Contemplating the history of the island and their spectacular scenery: A trip to Fukue Island of the Goto Islands in Nagasaki Prefecture, Part 1
Nagasaki Prefecture in Kyushu has the most islands in Japan. There are as many as 971 islands! Among numerous islands with a richly diverse features such as Iki Island, Tsushima Island, and the Goto Islands, the Goto Islands are especially famous for their being the composite site of the “Hidden Christian Sites in the Nagasaki Region,” inscribed as World Heritage sites in 2018. (The Hidden Christian Sites in the Nagasaki Region comprise 12 locations connected to the distinctive cultural tradition of Hidden Christians.)
This article introduces you to the highlights of my visit to Fukue Island, the southernmost island of the Goto Islands.
I was born in Kagoshima Prefecture and have lived in different parts of Kyushu. A lover of food, sake, and hot springs in Kyushu, my goal is to become a “Sen-nin” (hot spring master), the highest rank for those who accomplish the “Tour of the Eighty-eight Hot Springs in Kyushu.” I hope to convey the fascinating aspects of Japan while featuring my beloved homeland Kyushu!
I took the jetfoil of Kyushu Shosen from Nagasaki Port to Fukue Port this time. Nagasaki Port is located in Nagasaki City; you can get there from Nagasaki Airport by taking an airport limousine, and from Nagasaki Station, by taking a tram or a taxi. It takes about one hour and a half by jetfoil from Nagasaki Port to Fukue Port. The trip to Fukue Island was fairly fast.
Kyushu Shosen offers return trips between Nagasaki and Fukue, local tourist guides, and a collection of tour packages with accommodation. I recommend Kyushu Shosen’s services, especially for you who visit the Goto Islands for the first time or wish to take a guided tour at the World Heritage sites.
“Hidden Christian Sites in the Nagasaki Region” are a composite group of sites that bears testimony to the “Kaukure Kirishitan” (hidden Christians) who secretly continued their religious practice while coexisting with Japanese traditional religions and the general public in the Nagasaki and Amakusa regions, when Christianity, introduced to Japan in the mid-16th century, was prohibited and its followers were persecuted by the Tokugawa Shogunate. The sites were inscribed as World Heritage sites in July 2018.
The Goto Islands have two of the components of the World Heritage sites: “Villages on Hisaka Island” and “Egami Village on Naru Island.” Though there are no component sites on Fukue Island, the island is still home to numerous churches, the places of worship for the local Christians, including Dozaki Catholic Church which was the base of missionary activities in the Goto Islands. At these churches, you may find how the hidden Christians, who were harshly persecuted, survived and continued their faith during their long, hard journey. Several Western-style churches with clay-tiled roofs embody a fusion of the Western church building and traditional Japanese architecture. I will introduce you to the churches of Fukue Island.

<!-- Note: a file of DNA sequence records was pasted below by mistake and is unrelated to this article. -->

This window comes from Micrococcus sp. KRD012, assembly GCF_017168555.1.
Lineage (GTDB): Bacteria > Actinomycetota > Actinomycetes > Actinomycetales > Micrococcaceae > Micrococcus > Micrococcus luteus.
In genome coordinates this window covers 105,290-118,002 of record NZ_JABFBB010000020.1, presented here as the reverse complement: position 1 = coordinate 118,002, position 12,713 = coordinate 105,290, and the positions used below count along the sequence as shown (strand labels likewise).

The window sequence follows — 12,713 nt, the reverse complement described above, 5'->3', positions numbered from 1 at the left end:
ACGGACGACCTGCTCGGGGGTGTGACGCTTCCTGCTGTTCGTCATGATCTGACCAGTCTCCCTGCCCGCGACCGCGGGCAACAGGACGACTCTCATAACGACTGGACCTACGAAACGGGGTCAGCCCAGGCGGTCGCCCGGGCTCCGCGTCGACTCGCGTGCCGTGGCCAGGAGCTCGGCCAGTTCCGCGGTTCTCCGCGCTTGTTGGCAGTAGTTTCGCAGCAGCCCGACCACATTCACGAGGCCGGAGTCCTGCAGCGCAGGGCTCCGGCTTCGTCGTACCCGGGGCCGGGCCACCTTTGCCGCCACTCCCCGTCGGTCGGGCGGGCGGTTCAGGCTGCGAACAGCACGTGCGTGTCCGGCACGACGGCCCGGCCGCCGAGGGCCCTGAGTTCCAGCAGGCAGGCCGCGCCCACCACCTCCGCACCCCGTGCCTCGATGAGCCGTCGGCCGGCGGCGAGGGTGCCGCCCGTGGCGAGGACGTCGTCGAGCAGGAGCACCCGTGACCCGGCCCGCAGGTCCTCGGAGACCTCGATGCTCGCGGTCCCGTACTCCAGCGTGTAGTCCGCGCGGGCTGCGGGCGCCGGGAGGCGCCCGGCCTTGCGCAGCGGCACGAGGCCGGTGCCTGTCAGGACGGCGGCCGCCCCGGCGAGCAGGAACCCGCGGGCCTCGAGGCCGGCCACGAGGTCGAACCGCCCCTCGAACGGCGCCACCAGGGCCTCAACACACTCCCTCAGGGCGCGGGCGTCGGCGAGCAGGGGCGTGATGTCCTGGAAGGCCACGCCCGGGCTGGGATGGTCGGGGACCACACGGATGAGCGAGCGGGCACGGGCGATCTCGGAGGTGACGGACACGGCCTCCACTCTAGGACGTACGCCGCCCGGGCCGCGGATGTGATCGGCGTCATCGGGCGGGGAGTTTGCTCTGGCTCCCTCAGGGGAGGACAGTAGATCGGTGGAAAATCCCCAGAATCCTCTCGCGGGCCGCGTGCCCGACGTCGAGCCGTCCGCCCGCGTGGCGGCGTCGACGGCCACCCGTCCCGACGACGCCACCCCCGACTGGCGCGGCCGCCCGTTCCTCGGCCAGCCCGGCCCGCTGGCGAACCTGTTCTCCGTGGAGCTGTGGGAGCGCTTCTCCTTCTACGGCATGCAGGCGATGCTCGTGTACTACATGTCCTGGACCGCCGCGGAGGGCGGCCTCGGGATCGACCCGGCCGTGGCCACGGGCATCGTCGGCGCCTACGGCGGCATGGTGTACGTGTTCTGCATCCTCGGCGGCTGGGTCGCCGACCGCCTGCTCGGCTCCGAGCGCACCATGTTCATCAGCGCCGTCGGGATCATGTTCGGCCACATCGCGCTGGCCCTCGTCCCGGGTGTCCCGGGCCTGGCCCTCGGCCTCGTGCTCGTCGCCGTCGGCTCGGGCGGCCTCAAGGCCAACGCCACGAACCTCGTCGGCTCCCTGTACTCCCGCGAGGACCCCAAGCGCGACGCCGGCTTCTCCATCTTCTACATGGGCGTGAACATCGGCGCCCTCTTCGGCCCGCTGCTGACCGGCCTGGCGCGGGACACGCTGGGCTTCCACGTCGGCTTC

In 1877, four years after the official lifting of the prohibition, two French missionaries, fathers Fraineau and Marmand, were sent to the Goto Islands for missionary work. Father Marmand built Dozaki Church in 1897, the first church in this area. The original church building was made of wood and it was rebuilt in bricks in 1908, which is what it is today. Designated as a Prefectural Tangible Cultural Property, Dozaki Church is an iconic church in the Goto Islands. The church building is open to the public as a museum that houses various artifacts and documents about the hidden Christians under oppression.
Mizunoura Church was built in 1880 on the hill with a panoramic view of Mizunoura Bay. Rebuilt in 1938, it is one of the largest wooden churches in Japan. The inside of the church with a white color scheme will strike you with its splendid rib vault ceiling and the soft light coming through the brightly colored stained-glass windows.
Kusuhara Church is a brick building constructed in 1912. The inside is wooden with a white color scheme but it is the Goto Island’s third oldest Western-style church with a rib vault ceiling and stained-glass windows.
The churches I visited were all constructed after the official lifting of prohibition of Christianity in 1873. The villages finally returned to Catholicism, and the believers, who had gone through hardship but never given up the faith, built these churches. I could realize their strong willpower which enabled them to bear up under long-lasting persecution including cruel tortures.
Please check the companion article about other spots I recommend besides the churches of Fukue Island!
*The information herein is as of October 2021.